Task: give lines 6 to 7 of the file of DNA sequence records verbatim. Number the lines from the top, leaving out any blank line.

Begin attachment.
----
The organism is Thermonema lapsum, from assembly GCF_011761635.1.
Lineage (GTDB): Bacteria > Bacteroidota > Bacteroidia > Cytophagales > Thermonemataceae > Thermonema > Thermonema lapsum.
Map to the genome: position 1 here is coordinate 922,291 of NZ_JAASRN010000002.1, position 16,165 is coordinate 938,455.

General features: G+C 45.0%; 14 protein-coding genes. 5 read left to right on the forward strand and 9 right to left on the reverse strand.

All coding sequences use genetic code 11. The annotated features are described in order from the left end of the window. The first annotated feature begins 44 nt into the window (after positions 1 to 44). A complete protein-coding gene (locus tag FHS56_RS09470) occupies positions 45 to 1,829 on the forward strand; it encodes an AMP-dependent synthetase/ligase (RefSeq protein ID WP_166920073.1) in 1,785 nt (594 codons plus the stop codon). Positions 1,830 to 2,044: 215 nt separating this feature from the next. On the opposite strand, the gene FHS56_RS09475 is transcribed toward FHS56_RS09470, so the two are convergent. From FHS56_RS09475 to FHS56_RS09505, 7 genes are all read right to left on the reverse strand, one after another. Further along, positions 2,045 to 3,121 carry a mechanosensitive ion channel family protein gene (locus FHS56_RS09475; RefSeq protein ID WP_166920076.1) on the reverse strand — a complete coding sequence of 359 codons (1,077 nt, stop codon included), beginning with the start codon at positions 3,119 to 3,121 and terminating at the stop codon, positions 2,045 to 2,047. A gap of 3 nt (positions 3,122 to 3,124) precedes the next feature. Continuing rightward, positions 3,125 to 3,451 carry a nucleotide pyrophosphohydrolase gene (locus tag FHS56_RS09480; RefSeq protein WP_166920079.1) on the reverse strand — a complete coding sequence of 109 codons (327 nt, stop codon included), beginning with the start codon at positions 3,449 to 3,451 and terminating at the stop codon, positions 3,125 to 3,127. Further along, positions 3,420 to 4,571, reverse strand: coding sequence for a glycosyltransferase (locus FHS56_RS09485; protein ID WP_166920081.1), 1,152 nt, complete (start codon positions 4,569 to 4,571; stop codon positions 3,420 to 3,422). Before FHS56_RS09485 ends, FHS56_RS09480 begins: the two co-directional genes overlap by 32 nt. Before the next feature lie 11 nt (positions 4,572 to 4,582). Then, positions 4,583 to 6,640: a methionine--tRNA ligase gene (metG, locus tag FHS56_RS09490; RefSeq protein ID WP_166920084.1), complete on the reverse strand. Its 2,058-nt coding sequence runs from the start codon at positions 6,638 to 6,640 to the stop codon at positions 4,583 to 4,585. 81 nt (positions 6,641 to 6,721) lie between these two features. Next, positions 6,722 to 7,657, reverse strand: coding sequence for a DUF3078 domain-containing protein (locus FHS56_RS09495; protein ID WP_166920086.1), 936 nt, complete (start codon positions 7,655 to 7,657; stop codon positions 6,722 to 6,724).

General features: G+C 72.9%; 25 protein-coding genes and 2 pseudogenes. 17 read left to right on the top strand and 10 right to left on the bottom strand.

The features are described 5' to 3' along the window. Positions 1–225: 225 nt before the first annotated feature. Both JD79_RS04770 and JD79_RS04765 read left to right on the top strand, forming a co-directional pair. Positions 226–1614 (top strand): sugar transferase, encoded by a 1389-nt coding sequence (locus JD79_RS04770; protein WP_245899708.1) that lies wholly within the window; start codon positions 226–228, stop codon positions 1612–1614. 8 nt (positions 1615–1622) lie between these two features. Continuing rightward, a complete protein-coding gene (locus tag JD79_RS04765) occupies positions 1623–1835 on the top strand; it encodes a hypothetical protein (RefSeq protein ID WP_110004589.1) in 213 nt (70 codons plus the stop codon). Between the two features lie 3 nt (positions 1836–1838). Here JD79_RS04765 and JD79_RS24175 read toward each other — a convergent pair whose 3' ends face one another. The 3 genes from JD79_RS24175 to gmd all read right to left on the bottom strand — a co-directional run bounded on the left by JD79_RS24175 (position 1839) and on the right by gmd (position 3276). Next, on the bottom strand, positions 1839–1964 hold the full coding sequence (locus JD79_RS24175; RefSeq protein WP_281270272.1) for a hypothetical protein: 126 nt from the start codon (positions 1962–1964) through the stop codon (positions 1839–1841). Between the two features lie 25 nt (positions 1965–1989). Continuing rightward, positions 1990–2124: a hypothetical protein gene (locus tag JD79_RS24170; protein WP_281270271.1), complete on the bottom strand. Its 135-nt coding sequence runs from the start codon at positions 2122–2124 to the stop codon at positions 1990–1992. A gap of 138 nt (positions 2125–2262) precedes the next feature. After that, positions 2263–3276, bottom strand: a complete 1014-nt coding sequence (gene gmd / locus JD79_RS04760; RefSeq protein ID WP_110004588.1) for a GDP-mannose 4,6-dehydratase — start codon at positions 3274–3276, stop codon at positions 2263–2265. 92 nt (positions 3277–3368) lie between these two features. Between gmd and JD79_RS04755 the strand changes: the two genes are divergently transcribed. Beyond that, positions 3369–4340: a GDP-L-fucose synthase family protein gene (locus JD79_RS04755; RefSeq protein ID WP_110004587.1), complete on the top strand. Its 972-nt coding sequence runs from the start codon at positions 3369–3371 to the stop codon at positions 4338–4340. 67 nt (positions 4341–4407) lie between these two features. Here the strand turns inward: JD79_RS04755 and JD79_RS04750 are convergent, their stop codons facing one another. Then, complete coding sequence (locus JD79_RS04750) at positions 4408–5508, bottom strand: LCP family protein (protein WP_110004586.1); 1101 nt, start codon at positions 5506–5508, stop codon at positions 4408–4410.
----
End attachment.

General features: G+C 72.9%; 25 protein-coding genes and 2 pseudogenes. 17 read left to right on the top strand and 10 right to left on the bottom strand.

The features are described 5' to 3' along the window. Positions 1–225: 225 nt before the first annotated feature. Both JD79_RS04770 and JD79_RS04765 read left to right on the top strand, forming a co-directional pair. Positions 226–1614 (top strand): sugar transferase, encoded by a 1389-nt coding sequence (locus JD79_RS04770; protein WP_245899708.1) that lies wholly within the window; start codon positions 226–228, stop codon positions 1612–1614. 8 nt (positions 1615–1622) lie between these two features. Continuing rightward, a complete protein-coding gene (locus tag JD79_RS04765) occupies positions 1623–1835 on the top strand; it encodes a hypothetical protein (RefSeq protein ID WP_110004589.1) in 213 nt (70 codons plus the stop codon). Between the two features lie 3 nt (positions 1836–1838). Here JD79_RS04765 and JD79_RS24175 read toward each other — a convergent pair whose 3' ends face one another. The 3 genes from JD79_RS24175 to gmd all read right to left on the bottom strand — a co-directional run bounded on the left by JD79_RS24175 (position 1839) and on the right by gmd (position 3276). Next, on the bottom strand, positions 1839–1964 hold the full coding sequence (locus JD79_RS24175; RefSeq protein WP_281270272.1) for a hypothetical protein: 126 nt from the start codon (positions 1962–1964) through the stop codon (positions 1839–1841). Between the two features lie 25 nt (positions 1965–1989). Continuing rightward, positions 1990–2124: a hypothetical protein gene (locus tag JD79_RS24170; protein WP_281270271.1), complete on the bottom strand. Its 135-nt coding sequence runs from the start codon at positions 2122–2124 to the stop codon at positions 1990–1992. A gap of 138 nt (positions 2125–2262) precedes the next feature. After that, positions 2263–3276, bottom strand: a complete 1014-nt coding sequence (gene gmd / locus JD79_RS04760; RefSeq protein ID WP_110004588.1) for a GDP-mannose 4,6-dehydratase — start codon at positions 3274–3276, stop codon at positions 2263–2265. 92 nt (positions 3277–3368) lie between these two features. Between gmd and JD79_RS04755 the strand changes: the two genes are divergently transcribed. Beyond that, positions 3369–4340: a GDP-L-fucose synthase family protein gene (locus JD79_RS04755; RefSeq protein ID WP_110004587.1), complete on the top strand. Its 972-nt coding sequence runs from the start codon at positions 3369–3371 to the stop codon at positions 4338–4340. 67 nt (positions 4341–4407) lie between these two features. Here the strand turns inward: JD79_RS04755 and JD79_RS04750 are convergent, their stop codons facing one another. Then, complete coding sequence (locus JD79_RS04750) at positions 4408–5508, bottom strand: LCP family protein (protein WP_110004586.1); 1101 nt, start codon at positions 5506–5508, stop codon at positions 4408–4410.